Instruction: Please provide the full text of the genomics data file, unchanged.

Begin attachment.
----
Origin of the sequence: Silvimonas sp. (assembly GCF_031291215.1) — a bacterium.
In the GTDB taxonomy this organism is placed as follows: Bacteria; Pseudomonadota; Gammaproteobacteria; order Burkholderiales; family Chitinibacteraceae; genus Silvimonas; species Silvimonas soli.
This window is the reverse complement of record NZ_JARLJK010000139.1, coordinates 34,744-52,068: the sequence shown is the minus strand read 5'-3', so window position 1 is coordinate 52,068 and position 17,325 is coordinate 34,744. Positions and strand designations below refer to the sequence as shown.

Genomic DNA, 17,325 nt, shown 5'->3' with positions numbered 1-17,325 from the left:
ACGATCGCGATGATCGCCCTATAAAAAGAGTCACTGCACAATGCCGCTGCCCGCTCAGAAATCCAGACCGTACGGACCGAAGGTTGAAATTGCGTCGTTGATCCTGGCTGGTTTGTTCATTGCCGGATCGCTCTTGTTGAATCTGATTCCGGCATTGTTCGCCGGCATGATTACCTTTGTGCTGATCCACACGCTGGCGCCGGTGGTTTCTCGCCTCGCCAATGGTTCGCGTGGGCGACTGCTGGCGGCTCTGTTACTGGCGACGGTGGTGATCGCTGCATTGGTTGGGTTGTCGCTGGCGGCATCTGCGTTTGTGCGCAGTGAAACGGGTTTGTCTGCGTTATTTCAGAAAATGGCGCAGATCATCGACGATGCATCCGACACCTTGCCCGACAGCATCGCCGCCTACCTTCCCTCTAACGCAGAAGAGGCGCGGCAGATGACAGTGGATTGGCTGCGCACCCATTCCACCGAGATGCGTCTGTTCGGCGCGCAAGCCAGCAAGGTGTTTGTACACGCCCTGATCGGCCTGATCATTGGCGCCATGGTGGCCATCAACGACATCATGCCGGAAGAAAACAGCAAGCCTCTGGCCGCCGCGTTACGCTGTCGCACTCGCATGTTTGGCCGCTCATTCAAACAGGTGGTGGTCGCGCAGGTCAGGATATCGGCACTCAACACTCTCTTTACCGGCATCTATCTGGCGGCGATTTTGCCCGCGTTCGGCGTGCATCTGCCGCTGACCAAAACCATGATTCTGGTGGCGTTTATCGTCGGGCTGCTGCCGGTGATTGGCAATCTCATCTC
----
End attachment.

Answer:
Origin of the sequence: Silvimonas sp. (assembly GCF_031291215.1) — a bacterium.
In the GTDB taxonomy this organism is placed as follows: Bacteria; Pseudomonadota; Gammaproteobacteria; order Burkholderiales; family Chitinibacteraceae; genus Silvimonas; species Silvimonas soli.
This window is the reverse complement of record NZ_JARLJK010000139.1, coordinates 34,744-52,068: the sequence shown is the minus strand read 5'-3', so window position 1 is coordinate 52,068 and position 17,325 is coordinate 34,744. Positions and strand designations below refer to the sequence as shown.

Genomic DNA, 17,325 nt, shown 5'->3' with positions numbered 1-17,325 from the left:
ACGATCGCGATGATCGCCCTATAAAAAGAGTCACTGCACAATGCCGCTGCCCGCTCAGAAATCCAGACCGTACGGACCGAAGGTTGAAATTGCGTCGTTGATCCTGGCTGGTTTGTTCATTGCCGGATCGCTCTTGTTGAATCTGATTCCGGCATTGTTCGCCGGCATGATTACCTTTGTGCTGATCCACACGCTGGCGCCGGTGGTTTCTCGCCTCGCCAATGGTTCGCGTGGGCGACTGCTGGCGGCTCTGTTACTGGCGACGGTGGTGATCGCTGCATTGGTTGGGTTGTCGCTGGCGGCATCTGCGTTTGTGCGCAGTGAAACGGGTTTGTCTGCGTTATTTCAGAAAATGGCGCAGATCATCGACGATGCATCCGACACCTTGCCCGACAGCATCGCCGCCTACCTTCCCTCTAACGCAGAAGAGGCGCGGCAGATGACAGTGGATTGGCTGCGCACCCATTCCACCGAGATGCGTCTGTTCGGCGCGCAAGCCAGCAAGGTGTTTGTACACGCCCTGATCGGCCTGATCATTGGCGCCATGGTGGCCATCAACGACATCATGCCGGAAGAAAACAGCAAGCCTCTGGCCGCCGCGTTACGCTGTCGCACTCGCATGTTTGGCCGCTCATTCAAACAGGTGGTGGTCGCGCAGGTCAGGATATCGGCACTCAACACTCTCTTTACCGGCATCTATCTGGCGGCGATTTTGCCCGCGTTCGGCGTGCATCTGCCGCTGACCAAAACCATGATTCTGGTGGCGTTTATCGTCGGGCTGCTGCCGGTGATTGGCAATCTCATCTC